Nate from The Digital Reader took me to task last night in his comment on my post about Kobo’s letter explaining why books had been removed from the store. I think he was right to do so, and I realized this morning that I had reacted as many had yesterday, without sitting down and thinking things through.

I read many articles yesterday, and I spent a couple of hours browsing KBoards and Mobile Read, absorbing the reactions. There was solid information being shared, and some that might have been misinformation. I read a couple of articles that said Kobo and WH Smith had to make the moves they made for “legal reasons.” And I read a lot of anger.

This story and its ripples will continue to unfold in the coming days. We are experiencing both the joys and the problems with quick dissemination of information. I think the various ebookstores horribly over-reacted. Is there objectionable material on the sites? Sure. I’ve known it was there for years, and so should the owners of the various sites. Is there material which violates the sites’ terms of service? Yes, and it’s been there for years. As Nate also pointed out yesterday, this isn’t the first time sites have removed books with little explanation or good reason. I remember the incidents he references, and I do watch Amazon’s attitudes toward LGBT material since my books (while not containing explicit sex) do deal with LGBT subject matter (and my main character’s gay).

Pulling non-erotic self-published material is ridiculous. As many have pointed out, Lolita, Flowers in the Attic and other similar works are still available for sale on Amazon and other site. What’s even more ridiculous is how it was done. Were books pulled from Kobo worldwide or just in the UK? Several authors on KBoards tried to figure out if there was a pattern by having people check for their books in various countries. It seemed as if some books were only blocked in the UK while others were blocked even in the US. It made it difficult to tell what was really going on, and many of these authors rely on their book sales as a significant (or sole) source of income.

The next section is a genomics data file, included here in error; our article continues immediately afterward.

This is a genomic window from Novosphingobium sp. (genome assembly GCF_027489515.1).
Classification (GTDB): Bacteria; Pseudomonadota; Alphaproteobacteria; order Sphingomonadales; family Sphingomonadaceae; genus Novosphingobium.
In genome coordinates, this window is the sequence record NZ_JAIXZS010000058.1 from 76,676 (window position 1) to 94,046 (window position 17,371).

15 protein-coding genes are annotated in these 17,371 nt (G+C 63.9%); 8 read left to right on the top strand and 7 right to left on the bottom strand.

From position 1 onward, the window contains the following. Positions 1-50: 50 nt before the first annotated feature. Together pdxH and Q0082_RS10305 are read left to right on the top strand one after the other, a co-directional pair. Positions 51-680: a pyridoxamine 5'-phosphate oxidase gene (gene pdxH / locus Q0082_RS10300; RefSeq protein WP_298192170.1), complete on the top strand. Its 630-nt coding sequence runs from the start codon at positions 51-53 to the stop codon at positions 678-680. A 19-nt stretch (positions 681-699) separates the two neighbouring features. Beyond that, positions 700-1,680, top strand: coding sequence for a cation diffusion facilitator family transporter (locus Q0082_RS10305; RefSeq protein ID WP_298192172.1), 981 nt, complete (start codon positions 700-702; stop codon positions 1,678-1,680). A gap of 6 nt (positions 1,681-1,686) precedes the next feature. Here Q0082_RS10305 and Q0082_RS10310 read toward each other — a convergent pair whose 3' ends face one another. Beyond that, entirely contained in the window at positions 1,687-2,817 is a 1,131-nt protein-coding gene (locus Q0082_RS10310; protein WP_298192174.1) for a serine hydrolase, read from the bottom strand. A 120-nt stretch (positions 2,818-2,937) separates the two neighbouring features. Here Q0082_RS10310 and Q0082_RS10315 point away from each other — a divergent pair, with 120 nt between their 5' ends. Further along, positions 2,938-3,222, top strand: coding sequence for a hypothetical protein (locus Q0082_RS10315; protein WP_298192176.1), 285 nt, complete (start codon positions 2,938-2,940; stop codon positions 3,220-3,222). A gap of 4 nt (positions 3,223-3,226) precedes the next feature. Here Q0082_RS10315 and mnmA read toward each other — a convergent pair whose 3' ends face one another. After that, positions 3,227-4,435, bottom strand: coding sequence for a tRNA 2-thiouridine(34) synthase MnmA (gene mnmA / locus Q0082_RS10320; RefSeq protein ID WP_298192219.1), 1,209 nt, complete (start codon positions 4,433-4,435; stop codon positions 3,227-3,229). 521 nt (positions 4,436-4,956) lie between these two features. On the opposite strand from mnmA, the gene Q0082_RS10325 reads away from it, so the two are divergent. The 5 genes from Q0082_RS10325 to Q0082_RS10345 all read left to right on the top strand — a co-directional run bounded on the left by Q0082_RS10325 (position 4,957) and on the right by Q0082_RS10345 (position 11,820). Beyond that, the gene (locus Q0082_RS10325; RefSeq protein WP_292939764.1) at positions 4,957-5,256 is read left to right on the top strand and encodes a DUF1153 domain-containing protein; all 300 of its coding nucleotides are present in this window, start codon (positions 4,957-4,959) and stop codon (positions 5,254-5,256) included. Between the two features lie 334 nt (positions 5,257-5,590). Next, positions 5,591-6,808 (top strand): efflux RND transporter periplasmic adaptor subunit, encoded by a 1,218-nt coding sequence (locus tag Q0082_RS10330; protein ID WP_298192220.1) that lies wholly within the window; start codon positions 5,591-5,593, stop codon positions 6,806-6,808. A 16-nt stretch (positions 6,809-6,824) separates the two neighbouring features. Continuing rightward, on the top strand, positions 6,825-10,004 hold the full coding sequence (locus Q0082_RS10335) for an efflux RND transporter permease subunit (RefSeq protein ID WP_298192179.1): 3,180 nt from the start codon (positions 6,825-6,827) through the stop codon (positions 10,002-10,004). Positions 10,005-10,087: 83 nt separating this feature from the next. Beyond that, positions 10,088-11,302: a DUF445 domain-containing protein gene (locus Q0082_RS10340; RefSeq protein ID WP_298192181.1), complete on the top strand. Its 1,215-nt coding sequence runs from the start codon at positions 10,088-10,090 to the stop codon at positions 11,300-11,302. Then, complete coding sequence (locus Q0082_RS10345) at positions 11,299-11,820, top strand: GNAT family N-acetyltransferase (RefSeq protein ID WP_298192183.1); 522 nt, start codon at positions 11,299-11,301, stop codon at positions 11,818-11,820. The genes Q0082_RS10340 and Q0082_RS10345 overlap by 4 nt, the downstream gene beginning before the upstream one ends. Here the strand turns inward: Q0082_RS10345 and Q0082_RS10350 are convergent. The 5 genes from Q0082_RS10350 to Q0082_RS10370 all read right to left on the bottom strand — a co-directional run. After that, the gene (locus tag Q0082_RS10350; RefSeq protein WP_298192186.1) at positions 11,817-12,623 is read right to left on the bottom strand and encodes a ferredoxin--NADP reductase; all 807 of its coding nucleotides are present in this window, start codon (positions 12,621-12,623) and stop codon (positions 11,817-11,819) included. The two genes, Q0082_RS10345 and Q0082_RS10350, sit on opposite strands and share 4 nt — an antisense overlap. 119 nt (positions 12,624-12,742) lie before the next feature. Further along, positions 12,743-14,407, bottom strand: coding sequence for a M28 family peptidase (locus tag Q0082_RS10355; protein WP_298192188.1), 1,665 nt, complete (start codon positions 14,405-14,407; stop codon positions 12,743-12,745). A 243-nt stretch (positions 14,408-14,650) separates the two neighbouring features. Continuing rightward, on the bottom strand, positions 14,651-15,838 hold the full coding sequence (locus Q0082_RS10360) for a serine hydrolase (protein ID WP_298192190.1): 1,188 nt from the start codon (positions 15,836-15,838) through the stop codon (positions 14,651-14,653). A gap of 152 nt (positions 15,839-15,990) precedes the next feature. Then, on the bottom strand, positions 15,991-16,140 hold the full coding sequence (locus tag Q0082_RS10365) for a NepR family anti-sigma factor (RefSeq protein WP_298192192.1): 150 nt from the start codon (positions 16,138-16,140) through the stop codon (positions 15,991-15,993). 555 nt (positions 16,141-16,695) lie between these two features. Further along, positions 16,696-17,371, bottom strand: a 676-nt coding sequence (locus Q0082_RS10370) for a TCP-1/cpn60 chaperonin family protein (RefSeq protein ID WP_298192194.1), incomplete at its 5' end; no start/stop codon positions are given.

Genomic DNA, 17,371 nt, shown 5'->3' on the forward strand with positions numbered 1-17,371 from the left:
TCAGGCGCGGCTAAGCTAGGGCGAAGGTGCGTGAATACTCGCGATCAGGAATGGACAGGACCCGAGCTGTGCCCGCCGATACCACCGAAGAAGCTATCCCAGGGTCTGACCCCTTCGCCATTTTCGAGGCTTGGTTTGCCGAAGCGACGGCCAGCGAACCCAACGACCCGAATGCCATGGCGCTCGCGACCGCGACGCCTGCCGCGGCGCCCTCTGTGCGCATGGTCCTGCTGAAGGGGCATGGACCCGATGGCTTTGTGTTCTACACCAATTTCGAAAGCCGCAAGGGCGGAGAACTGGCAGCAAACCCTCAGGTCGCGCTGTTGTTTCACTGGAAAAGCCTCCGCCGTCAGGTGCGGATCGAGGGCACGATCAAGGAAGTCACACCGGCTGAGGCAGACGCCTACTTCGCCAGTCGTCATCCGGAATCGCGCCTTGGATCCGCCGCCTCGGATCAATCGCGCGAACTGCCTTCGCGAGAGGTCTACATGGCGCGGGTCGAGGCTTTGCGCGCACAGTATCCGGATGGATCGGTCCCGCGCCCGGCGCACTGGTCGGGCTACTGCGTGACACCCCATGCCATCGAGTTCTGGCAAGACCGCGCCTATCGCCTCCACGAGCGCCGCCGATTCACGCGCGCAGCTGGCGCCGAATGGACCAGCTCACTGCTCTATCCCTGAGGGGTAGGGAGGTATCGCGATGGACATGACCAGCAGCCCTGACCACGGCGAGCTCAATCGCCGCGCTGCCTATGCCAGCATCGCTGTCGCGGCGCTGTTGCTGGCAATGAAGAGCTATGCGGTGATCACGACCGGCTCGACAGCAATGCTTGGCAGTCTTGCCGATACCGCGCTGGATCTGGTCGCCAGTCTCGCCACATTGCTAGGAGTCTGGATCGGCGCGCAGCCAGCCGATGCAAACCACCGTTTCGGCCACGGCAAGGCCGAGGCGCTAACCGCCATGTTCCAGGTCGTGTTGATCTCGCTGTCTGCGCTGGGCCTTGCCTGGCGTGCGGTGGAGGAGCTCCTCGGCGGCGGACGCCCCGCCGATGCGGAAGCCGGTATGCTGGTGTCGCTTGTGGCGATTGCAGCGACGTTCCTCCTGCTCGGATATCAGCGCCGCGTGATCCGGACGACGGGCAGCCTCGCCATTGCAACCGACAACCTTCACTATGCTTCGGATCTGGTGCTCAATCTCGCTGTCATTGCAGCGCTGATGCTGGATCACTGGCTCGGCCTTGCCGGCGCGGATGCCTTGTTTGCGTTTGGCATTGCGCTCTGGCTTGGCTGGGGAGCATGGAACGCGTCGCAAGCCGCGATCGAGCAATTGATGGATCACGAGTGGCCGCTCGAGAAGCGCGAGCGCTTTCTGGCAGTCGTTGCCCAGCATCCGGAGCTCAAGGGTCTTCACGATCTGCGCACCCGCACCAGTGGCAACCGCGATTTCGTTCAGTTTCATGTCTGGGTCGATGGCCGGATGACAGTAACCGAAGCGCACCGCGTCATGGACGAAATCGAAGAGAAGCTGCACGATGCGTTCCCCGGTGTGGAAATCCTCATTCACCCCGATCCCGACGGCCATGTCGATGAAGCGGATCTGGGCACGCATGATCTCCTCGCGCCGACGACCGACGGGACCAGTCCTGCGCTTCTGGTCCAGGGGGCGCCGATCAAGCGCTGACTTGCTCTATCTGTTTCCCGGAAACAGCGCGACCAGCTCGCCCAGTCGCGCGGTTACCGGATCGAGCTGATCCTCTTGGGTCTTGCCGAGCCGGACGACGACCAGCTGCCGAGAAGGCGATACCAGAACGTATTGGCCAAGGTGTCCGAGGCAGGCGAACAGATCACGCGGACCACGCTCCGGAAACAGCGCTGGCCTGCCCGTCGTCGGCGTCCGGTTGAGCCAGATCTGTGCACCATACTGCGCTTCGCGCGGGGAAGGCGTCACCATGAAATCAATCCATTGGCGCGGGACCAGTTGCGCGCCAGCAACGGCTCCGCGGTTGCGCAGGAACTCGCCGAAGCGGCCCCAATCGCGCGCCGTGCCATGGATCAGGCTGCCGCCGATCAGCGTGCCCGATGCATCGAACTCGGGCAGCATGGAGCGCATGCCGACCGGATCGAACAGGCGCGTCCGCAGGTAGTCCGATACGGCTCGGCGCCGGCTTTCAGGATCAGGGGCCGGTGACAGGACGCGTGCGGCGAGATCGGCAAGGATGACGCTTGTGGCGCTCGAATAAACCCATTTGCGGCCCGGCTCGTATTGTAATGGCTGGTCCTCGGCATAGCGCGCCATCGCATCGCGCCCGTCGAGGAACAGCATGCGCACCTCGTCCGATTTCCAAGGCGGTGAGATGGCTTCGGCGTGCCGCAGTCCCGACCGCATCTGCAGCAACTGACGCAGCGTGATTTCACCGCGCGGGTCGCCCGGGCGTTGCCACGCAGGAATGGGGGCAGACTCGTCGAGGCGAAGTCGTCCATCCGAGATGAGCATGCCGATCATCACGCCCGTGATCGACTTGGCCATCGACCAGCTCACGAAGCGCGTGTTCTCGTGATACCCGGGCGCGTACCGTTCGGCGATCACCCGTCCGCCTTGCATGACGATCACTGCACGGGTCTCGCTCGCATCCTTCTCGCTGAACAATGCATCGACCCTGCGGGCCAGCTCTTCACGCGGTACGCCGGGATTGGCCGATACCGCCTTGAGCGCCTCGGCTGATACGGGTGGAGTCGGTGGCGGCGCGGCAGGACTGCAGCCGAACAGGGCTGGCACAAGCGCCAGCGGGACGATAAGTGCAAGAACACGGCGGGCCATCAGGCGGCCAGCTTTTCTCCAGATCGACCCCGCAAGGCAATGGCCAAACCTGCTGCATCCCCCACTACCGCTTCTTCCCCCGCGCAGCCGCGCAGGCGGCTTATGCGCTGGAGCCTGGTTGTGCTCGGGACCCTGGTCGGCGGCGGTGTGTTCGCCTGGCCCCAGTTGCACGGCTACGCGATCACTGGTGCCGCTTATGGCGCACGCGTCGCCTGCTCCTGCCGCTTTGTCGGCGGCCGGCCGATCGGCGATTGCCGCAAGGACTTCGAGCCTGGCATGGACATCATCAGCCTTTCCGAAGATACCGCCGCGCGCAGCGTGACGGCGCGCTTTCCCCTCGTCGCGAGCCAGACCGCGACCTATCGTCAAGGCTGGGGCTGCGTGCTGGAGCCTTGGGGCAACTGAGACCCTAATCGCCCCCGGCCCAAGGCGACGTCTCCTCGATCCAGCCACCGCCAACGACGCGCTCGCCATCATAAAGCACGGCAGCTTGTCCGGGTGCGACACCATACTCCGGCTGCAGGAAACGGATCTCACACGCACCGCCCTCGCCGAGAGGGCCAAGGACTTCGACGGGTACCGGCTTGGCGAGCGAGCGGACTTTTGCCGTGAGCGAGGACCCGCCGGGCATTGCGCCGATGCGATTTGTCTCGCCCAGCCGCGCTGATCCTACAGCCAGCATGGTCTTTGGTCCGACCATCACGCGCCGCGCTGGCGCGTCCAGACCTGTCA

Kobo’s letter was better than nothing, but it was hardly adequate. I’m hoping to get a more complete response today. WH Smith’s reaction of pulling down their entire site was a severe overreaction, and I read an excellent article today discussing their reaction from a technical/SEO perspective.

If you want to take some sort of action right now, BB eBooks published a press release this morning that, in addition to expressing support for self-published authors, linked to a Change.org petition to support Indie authors. While I’m not against the petition, I think they could have written it better.

Most of all, I hope the media, ebook sites and even authors will slow down, take a deep breath and start acting instead of reacting. Better search filters can solve much of the problem for the ebook sites. I hope they put them in place. Perhaps this is the time for authors to consider other options for marketing our books. Maybe we’ve been lulled by the ease of Amazon and others.

But let’s consider our options when our emotions aren’t all fired up.


  1. According the the BBC’s teletext news service this afternoon (uk time)
    ‘Kobo intend to restore all books that do not violate it’s policies in a weeks time.’
    No mention of WH Smith other than ‘Kobo provides e-books for WH Smith, who’s site is currently offline.’

  2. @RD LeCoeur, thanks for the update. A week is still a long time to wait for books to be restored. I doubt that will please/reassure anyone. And I hope this won’t mess up anyone’s reviews or rankings (well anymore than can be expected when books are removed from a site).

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